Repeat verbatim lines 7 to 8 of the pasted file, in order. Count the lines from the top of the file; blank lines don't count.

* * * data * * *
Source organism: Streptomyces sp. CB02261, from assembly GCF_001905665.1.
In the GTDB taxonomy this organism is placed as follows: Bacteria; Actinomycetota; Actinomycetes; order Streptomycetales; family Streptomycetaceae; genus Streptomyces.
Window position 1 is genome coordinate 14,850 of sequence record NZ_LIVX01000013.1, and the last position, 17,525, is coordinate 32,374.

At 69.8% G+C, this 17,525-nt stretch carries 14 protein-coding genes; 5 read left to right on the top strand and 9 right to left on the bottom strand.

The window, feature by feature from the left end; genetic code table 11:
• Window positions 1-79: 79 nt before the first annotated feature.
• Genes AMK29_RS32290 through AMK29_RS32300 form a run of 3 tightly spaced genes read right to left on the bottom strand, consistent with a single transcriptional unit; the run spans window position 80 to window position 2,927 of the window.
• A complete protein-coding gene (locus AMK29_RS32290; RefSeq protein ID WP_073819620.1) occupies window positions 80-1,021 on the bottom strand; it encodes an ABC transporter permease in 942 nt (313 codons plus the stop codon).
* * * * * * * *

• Genes AMK29_RS32290 through AMK29_RS32300 form a run of 3 tightly spaced genes read right to left on the bottom strand, consistent with a single transcriptional unit; the run spans window position 80 to window position 2,927 of the window.
• A complete protein-coding gene (locus AMK29_RS32290; RefSeq protein ID WP_073819620.1) occupies window positions 80-1,021 on the bottom strand; it encodes an ABC transporter permease in 942 nt (313 codons plus the stop codon).